A Man must eat… Jaqen H’gar’s Ideal Meal

…and in this case, that man is Jaqen H’gar. It has to be close to three years ago now that you all threw out some wonderful suggestions for this meal, and inspired by a recent episode of the show, I have finally taken full advantage of them. I fear I have not quite done your excellent ideas justice, but a girl has to finish the post eventually, one way or the other. A man, however, eats what he must, and it’s important to keep in mind that Jaqen H’gar is a man who has to be ready to move at a moment’s notice.  

The prevailing thoughts about this meal included Venetian-inspired spicy seafood from Braavos, as well as smaller, easily transported foods, some of which could be foraged. I also loved the idea of incorporating some food trickery, and after looking into it just a bit, discovered that it was a medieval practice. There were historical recipes for making meat look spoiled, presumably to keep unwelcome guests from over-taxing one’s food stores. This would probably fall under a subcategory of Subtleties, or showpiece dishes (more on those later). In this case, the duplicity of such a dish would fit well with a faceless man’s meal. 

So in the end, I used a lot of your ideas to create a two-sided meal. For the man-on-the-go half, I took Juli’s idea of foraged quail eggs and paired it with some fruits, roots, and meats. A man would eat whatever he could come by in the wilderness, and might not be able to risk a fire for fear of discovery. A man might eat eggs raw, but I boiled mine.

For the more cultured Braavosi half of the meal, I agreed with Marianna about the Venetian connection, and went with a spicy squid ink pasta and scallops with a dash of caviar. Notice that black and white color palette of the main course? Yes, it was intentional.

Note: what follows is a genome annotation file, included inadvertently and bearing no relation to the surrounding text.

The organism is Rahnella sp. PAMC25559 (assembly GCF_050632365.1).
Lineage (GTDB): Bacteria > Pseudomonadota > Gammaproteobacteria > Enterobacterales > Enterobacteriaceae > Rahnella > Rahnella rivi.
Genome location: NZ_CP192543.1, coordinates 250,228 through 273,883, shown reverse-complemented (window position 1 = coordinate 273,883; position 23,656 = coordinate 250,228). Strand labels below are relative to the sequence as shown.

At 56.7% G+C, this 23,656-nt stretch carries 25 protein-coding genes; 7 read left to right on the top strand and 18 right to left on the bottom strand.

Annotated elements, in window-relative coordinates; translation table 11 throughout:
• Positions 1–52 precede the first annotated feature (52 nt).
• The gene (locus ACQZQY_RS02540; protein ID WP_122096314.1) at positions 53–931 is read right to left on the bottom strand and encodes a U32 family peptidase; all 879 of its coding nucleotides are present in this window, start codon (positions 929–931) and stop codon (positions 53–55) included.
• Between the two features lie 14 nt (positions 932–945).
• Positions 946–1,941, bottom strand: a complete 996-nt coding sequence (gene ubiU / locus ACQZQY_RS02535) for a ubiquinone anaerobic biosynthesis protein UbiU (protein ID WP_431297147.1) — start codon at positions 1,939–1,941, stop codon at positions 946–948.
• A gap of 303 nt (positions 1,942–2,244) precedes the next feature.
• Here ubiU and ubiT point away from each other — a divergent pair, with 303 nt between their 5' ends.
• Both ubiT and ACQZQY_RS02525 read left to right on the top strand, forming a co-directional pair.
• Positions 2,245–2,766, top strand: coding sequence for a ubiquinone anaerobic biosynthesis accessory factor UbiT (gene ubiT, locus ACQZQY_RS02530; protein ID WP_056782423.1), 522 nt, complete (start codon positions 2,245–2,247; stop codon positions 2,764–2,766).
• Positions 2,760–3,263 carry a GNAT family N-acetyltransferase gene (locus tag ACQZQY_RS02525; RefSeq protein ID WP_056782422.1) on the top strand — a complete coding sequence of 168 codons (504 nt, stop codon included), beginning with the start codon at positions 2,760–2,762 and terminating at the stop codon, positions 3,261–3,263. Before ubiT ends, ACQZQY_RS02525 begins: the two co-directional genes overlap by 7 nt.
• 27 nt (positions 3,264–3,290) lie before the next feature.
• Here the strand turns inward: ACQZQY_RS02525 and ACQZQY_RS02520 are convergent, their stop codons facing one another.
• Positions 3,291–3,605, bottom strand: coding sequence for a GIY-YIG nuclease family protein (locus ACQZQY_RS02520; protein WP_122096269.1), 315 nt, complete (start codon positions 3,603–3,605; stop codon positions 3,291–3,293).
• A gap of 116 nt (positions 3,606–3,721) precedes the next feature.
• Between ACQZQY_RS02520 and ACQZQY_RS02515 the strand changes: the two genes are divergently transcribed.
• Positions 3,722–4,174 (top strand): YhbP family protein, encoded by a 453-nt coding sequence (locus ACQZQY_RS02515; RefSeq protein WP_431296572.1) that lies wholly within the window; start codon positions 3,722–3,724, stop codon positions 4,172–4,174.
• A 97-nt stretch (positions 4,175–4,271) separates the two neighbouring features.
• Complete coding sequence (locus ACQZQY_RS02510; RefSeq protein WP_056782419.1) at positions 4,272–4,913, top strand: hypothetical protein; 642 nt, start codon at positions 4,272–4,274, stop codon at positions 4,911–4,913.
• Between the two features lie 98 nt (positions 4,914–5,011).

Jaqen H'gar's ideal meal

My relatively simple meal included:

  • scallops on a bed of purple cabbage and fennel, served on endives (very pretty!)
  • squid ink pasta with spicy cream sauce and mixed seafood
  • quail eggs, fruits, nuts, cured meats
  • mock-Sahlep, a thick spiced drink sold on the streets (recipe)

Venetian inspired Scallops, on bed of fennel and purple cabbage

Honorable (and comedic) Mentions:

  • Kate Quinn – all Black and White foods
  • John Billburg- molecular gastronomy, for some ‘magic’
  • @forkspoonknife – chameleons!
  • B Lolly – a delicious sounding array of specific Venetian dishes

 One thing I really wish I could have incorporated is a deceptive sort of food, to represent the faceless man’s changeable nature and capacity for deception. Instead, I hope to do an entire post that looks at medieval subtleties. Let me tell you, there were some amazing ones back in the day!

I also loved the idea of doing those black/white half moon cookies, although they definitely wouldn’t be eaten in that fictional setting. I might still have to do that, although I’d make them rectangular, to better imitate the doors on the House of Black and White. 

 So that’s it! Now that this post is done, it clears the way for future character-themed posts, and I know there are some great contenders out there, so be sure to check back in to see who’s next. Oh, and if you love that faceless man coin in the photos as much as I do, you can get your own over at Shire Post!
Faceless Man Coin from Shire Post - Valar Morghulis


Pomegranate Syrup

Pomegranate Syrup Recipe

Pomegranate Syrup, poured over lemon sorbet


I hadn’t realized until someone asked me recently online if I had a good pomegranate recipe that I was, in fact, completely lacking any such thing. I use pomegranate seeds a lot as a garnish in photos, and love to snack on them, but as far as cooking? Nada. So, I started to look around for what I could do with the stuff, and settled on this super easy recipe for starters.